In our long-running series "How I'm Making It," we talk to people making a living in the fashion and beauty industries about how they broke in and found success.
As the Academy Award nominations were being announced on March 15, "Mank" costume designer Trish Summerville was all PPE-ed up, shooting the Jason Momoa-starring fantasy film "Slumberland." She was simultaneously FaceTiming her wife, up early in Los Angeles, and watching a semi-delayed livestream (relatable), when she heard her name.
"I went to the director on the film, Francis Lawrence, and we stepped outside," Summerville, on a call from Toronto, remembers. "He did give me a hug. He and I are really good friends and have known each other for many, many years. We had masks and face shields on, and all that, and were really, really safe. I have to say, it was great to get a hug."
Known for her stylized, high-concept and often high-fashion-influenced (or designer label-stacked) costumes, Summerville received multiple nods for her innovative work on the Old Hollywood-set "Mank," including her first BAFTA and her sixth Costume Designers Guild Award nominations. (This is also her first time being up for an Oscar.) She already won two CDGAs for 2013's "The Hunger Games: Catching Fire," also directed by Lawrence, and "The Girl With the Dragon Tattoo," helmed by "Mank" director David Fincher; and was nominated for an Emmy for the "Westworld" pilot, among other accolades.
Summerville's painter mother, as well as grandmother and great-grandmother (who were both gifted sewers, knitters and pattern-makers), first sparked her interest in design and nurtured her natural talent. "I would go to thrift stores and Goodwill kind of shops and find things, repurpose them, cut them off and sell them back," she says. "As a kid, I would make my clothes and I made my prom dress."
Summerville decided to study fashion design at FIDM in San Francisco and finished out her degree in Los Angeles while gaining hands-on experience in Hollywood. "I was assisting on music videos and building clothing for musicians," she explains. "That moved into being called to do my own music videos." Not just any videos: Summerville played an integral role in some of the most formative, culture-impacting music videos of the early 2000s, like the one for "Moulin Rouge" soundtrack hit "Lady Marmalade" and the one for Christina Aguilera's "Dirrty" (more on that — and the chaps specifically — in a bit). Her first project with Lawrence, actually, was the video for my favorite Pink song, "Just Like a Pill." (She also costume designed his 2018 film, "Red Sparrow," starring Jennifer Lawrence as a Russian ballerina-turned-spy.)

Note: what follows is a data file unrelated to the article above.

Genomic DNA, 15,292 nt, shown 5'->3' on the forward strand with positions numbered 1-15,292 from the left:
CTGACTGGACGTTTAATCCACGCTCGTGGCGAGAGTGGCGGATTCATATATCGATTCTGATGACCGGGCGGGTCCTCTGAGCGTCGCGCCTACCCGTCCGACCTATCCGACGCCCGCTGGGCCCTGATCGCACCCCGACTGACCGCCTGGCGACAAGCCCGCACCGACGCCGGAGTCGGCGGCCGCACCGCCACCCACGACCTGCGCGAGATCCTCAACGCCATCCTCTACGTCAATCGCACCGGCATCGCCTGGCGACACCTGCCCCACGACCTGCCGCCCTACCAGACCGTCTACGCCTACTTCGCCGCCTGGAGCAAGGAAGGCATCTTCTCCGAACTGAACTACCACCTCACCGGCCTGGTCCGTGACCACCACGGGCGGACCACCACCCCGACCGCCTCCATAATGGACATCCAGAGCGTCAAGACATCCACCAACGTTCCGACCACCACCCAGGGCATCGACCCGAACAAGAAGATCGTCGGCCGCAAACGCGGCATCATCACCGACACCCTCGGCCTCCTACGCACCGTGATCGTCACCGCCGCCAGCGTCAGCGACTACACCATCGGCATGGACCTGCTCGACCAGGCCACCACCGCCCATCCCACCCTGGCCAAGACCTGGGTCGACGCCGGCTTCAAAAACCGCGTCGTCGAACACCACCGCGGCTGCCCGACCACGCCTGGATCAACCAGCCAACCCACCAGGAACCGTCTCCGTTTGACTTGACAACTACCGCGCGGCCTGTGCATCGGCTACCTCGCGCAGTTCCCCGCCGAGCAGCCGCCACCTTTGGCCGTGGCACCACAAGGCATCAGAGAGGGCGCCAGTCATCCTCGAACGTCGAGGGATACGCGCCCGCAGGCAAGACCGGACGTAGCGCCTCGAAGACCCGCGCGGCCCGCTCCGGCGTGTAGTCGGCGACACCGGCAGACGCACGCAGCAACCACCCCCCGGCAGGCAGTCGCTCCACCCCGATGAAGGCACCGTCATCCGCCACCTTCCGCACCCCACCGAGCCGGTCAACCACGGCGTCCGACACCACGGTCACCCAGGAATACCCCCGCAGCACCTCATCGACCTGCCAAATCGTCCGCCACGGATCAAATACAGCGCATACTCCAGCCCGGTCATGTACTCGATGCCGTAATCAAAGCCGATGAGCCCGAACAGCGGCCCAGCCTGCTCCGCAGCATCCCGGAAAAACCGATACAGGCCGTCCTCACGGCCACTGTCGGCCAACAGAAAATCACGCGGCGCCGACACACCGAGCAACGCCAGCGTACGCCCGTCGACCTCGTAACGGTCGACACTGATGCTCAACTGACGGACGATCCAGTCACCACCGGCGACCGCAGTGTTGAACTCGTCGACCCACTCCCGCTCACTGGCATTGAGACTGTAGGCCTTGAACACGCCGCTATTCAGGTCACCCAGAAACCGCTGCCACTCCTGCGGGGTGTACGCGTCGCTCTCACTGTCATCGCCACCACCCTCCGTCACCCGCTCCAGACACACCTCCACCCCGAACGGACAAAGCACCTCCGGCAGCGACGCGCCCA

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While racking up work in the music industry, Summerville also branched out into films and commercials. In the late '90s, she assisted costume designer Michael Kaplan ("Star Wars," "Fight Club") on the Geena Davis-led "The Long Kiss Goodnight" and mystery/thriller "The Game," directed by Fincher. "That's how I met [him]," she explains. "I stayed connected with him and then got calls to do some crazy, insane football commercial, with like, 150 football players and background."
Summerville clearly impressed the famously exacting director, as Fincher later gave her her first feature opportunity as head costume designer for the big-screen adaptation of Stieg Larsson's bestseller, "The Girl With the Dragon Tattoo," starring Rooney Mara as the goth-y, motorcycle-riding hacker, Lisbeth Salander. The two continued to collaborate on varied projects, including Justin Timberlake's 2013 video for "Suit and Tie," 2014's twisty thriller "Gone Girl" and, of course, "Mank."
Below, Summerville shares the backstory behind Aguilera's iconic — if not scandalous — "leg coverings," the key to longtime collaborations with a "perfectionist" director and advice for aspiring costume designers (and future interns). But, first, the big question: What will she wear to the Oscars?!
"I'm still looking. Because, in my head, it's that back-and-forth: a suit or dress?" says Summerville, adding: "I'm gonna start looking this weekend and I'm hoping to be able to find something from some of my favorite designers. Or I really, really want to promote a new designer out there. So, yes, if you have some suggestions, I'm open!"
Tell me more about styling and designing for music videos, especially the ones that created such a cultural impact.
I had been working with different artists and doing some music videos — I had just done some stuff for No Doubt — and I got called to have a meeting for a Christina Aguilera video and a small tour. It was after 'Genie in a Bottle.' She was doing 'Lady Marmalade,' and I had also worked with Pink. So I [custom-designed] for 'Lady Marmalade,' which was amazing and fantastic. Paul Hunter directed that. I want to say we shot it in three or four days. This was before music videos were union, so it was just like, you could do anything. We shot like 20- to 22-hour days. I think our last day, we shot probably for 24 hours. We were dressing all the ladies and also doing repairs, because we didn't have much prep time or budget, really, to make multiples of all the costumes. I had a good team of people assisting me who were up for the long hours. We have a lot of great memories.